You won’t be charged overdue fines on any children’s book or magazine you check out at a Kenosha Public Library location. That includes children’s books or magazines owned by other libraries that you place on hold and have sent to an Kenosha location for pickup. You will, however, be responsible for overdue fines when you visit other libraries to check out items, if those libraries charge overdue fines.

How will the library get items back without the threat of overdue fines?

Many libraries across the country have eliminated fines on children’s books. Those libraries continue to experience prompt return of library materials without the threat of overdue fines. And most importantly, they have witnessed many more children using the library.

Patrons will still be responsible for replacement costs for lost or damaged items.

For more information on your account please use the account tab on our website or call 262-564-6101.

 

 

WILL THE REAL WILLIAM SHAKESPEARE PLEASE STAND UP?

 

For any fan of the plays of Shakespeare, or a research historian like myself, the question remains --who really wrote the poems and plays attributed to this barely known author who seemed to come from nowhere to enlighten the world with his wisdom? Please join me in a discussion of this fascinating question Thursday April 27 at 6:30 pm at the Northside Library.

Many well educated people—even devotees of the plays of William Shakespeare are unaware of the long-standing controversy over the writings known as the “authorship question.” In fact the real author of the 37 plays and 154 sonnets that set the standard for perfection in the English language was questioned as early as the 18th century and still represents the greatest literary mystery of all time. Although he writes as a believer in the genius from Stratford as the author Shakespeare, Stephen Greenblatt’s, Will in the World, acknowledges that there are not enough facts to justify a definitive biography of the man William Shakespeare, or to explain the source of his unparalleled erudition.  Alias Shakespeare, by Joseph Sobran gives us the history of the authorship question itself and presents his version of a solution—that “Shakespeare” was a convenient nom de plume for nobleman Edward de Vere, the seventeenth Earl of Oxford.  Mark Anderson begins with the premise that Oxford wrote the plays in his, Shakespeare” By Another Name: The Life of Edward de Vere, Earl of Oxford, the Man Who Was Shakespeare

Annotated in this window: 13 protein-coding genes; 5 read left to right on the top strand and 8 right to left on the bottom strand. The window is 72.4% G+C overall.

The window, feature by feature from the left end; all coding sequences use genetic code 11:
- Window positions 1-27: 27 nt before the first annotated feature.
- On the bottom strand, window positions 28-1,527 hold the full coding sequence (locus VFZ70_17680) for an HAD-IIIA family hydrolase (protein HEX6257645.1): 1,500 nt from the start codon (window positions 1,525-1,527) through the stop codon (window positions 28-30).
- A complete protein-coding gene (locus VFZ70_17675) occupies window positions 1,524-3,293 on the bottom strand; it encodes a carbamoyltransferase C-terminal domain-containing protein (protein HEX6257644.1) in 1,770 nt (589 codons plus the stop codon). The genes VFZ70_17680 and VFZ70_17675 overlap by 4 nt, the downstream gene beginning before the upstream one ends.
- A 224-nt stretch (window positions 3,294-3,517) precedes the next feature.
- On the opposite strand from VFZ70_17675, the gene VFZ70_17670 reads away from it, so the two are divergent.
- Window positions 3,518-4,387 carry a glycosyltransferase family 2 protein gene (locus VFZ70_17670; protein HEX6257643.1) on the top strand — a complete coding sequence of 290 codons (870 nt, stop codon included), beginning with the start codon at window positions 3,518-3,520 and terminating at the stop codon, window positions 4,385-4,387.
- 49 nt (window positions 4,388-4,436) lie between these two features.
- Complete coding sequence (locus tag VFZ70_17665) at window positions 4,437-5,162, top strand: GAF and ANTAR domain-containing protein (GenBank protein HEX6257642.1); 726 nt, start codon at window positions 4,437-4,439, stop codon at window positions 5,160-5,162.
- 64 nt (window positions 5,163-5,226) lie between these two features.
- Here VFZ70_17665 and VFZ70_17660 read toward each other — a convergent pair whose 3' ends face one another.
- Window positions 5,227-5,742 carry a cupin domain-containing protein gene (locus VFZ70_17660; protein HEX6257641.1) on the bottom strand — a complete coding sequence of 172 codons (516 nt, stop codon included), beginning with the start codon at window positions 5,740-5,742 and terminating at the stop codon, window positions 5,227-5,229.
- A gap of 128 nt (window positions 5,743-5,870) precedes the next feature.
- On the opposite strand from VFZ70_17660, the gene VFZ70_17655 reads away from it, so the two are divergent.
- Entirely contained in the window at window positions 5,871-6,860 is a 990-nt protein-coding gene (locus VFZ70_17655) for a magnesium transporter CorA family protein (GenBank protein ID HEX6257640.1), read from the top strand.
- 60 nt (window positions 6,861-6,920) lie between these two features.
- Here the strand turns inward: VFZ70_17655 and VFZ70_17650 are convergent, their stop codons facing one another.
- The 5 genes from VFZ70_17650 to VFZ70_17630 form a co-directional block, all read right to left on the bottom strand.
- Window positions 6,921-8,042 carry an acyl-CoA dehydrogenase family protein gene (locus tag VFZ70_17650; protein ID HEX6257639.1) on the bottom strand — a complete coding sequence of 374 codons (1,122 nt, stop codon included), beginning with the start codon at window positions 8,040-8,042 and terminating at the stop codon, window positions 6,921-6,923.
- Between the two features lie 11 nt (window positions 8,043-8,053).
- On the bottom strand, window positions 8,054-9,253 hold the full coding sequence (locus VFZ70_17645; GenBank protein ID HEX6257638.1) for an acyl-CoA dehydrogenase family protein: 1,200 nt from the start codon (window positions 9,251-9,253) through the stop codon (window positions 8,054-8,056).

Hundreds of biographies depict the life of the famed Bard of Avon, repeating the same facts and speculations about the grain merchant, real estate speculator, theater owner, and possible actor and playwright with little variation or substantiation.  Stephen Greenblatt’s, Will in the World, employs a useful approach to Shakespeare biography—that of placing the man in his time.  We know, for instance that a William Shakesper (note the spelling, different in each known record of the name—but never spelled Shakespeare) was born in the Warwickshire hamlet of Stratford in April of 1564 and died there in April of 1616.  He lived in London for a time, but so little is known of his actions that even the earnest chronicler must admit that there can be no definitive link between his written work and “the known circumstances of his own life.” Thus Greenblatt produces a readable and well-researched history of an Elizabethan man.

Sobran’s Alias Shakespeare, begins with the question of how a possibly illiterate provincial actor and merchant could have such intimate knowledge of court life, classical and contemporary languages, and the professional and esoteric knowledge of medicine, law, philosophy, music, even falconry, as evidenced in the plays.  Even a genius, he argues, must have some sort of education in order to articulate his profound abilities.  Sobran presents the case for a succession of candidates for authorship, such as Francis Bacon, Christopher Marlowe, and Walter Raleigh.  The only person, he contends, who had the background, life history, knowledge and known writerly ability was courtier and intimate of the Queen herself, Edward de Vere, the seventeenth Earl of Oxford. The book will get you thinking seriously about the authorship question.